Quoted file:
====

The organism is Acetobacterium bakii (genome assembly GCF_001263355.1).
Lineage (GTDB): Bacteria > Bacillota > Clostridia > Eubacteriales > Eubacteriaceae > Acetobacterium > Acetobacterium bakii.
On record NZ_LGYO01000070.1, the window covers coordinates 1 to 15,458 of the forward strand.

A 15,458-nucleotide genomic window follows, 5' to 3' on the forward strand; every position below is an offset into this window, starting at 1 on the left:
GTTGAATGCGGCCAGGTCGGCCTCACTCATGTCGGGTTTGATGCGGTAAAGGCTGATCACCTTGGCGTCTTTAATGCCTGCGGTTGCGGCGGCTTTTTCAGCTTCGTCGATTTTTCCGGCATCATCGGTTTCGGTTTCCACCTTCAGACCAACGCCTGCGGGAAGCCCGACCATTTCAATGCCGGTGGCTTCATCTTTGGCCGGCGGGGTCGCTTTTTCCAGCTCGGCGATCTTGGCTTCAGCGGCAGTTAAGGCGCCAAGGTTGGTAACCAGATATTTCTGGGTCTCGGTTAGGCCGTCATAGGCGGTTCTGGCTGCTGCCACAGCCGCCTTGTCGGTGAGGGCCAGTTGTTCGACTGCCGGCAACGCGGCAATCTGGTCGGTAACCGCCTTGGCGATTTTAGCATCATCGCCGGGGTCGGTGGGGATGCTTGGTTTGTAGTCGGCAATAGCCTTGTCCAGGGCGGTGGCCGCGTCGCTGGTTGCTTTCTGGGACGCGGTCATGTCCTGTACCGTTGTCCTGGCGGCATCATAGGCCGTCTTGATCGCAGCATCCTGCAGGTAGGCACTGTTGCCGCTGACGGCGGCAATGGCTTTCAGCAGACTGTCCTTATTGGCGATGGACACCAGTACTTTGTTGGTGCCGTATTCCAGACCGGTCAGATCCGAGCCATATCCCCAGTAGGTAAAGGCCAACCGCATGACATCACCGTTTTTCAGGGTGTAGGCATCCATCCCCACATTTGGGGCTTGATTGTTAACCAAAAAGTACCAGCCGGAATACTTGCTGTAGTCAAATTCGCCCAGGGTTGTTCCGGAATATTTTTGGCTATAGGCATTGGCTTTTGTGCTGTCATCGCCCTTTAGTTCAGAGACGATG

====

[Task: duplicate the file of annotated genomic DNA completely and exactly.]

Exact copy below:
The organism is Acetobacterium bakii (genome assembly GCF_001263355.1).
Lineage (GTDB): Bacteria > Bacillota > Clostridia > Eubacteriales > Eubacteriaceae > Acetobacterium > Acetobacterium bakii.
On record NZ_LGYO01000070.1, the window covers coordinates 1 to 15,458 of the forward strand.

A 15,458-nucleotide genomic window follows, 5' to 3' on the forward strand; every position below is an offset into this window, starting at 1 on the left:
GTTGAATGCGGCCAGGTCGGCCTCACTCATGTCGGGTTTGATGCGGTAAAGGCTGATCACCTTGGCGTCTTTAATGCCTGCGGTTGCGGCGGCTTTTTCAGCTTCGTCGATTTTTCCGGCATCATCGGTTTCGGTTTCCACCTTCAGACCAACGCCTGCGGGAAGCCCGACCATTTCAATGCCGGTGGCTTCATCTTTGGCCGGCGGGGTCGCTTTTTCCAGCTCGGCGATCTTGGCTTCAGCGGCAGTTAAGGCGCCAAGGTTGGTAACCAGATATTTCTGGGTCTCGGTTAGGCCGTCATAGGCGGTTCTGGCTGCTGCCACAGCCGCCTTGTCGGTGAGGGCCAGTTGTTCGACTGCCGGCAACGCGGCAATCTGGTCGGTAACCGCCTTGGCGATTTTAGCATCATCGCCGGGGTCGGTGGGGATGCTTGGTTTGTAGTCGGCAATAGCCTTGTCCAGGGCGGTGGCCGCGTCGCTGGTTGCTTTCTGGGACGCGGTCATGTCCTGTACCGTTGTCCTGGCGGCATCATAGGCCGTCTTGATCGCAGCATCCTGCAGGTAGGCACTGTTGCCGCTGACGGCGGCAATGGCTTTCAGCAGACTGTCCTTATTGGCGATGGACACCAGTACTTTGTTGGTGCCGTATTCCAGACCGGTCAGATCCGAGCCATATCCCCAGTAGGTAAAGGCCAACCGCATGACATCACCGTTTTTCAGGGTGTAGGCATCCATCCCCACATTTGGGGCTTGATTGTTAACCAAAAAGTACCAGCCGGAATACTTGCTGTAGTCAAATTCGCCCAGGGTTGTTCCGGAATATTTTTGGCTATAGGCATTGGCTTTTGTGCTGTCATCGCCCTTTAGTTCAGAGACGATG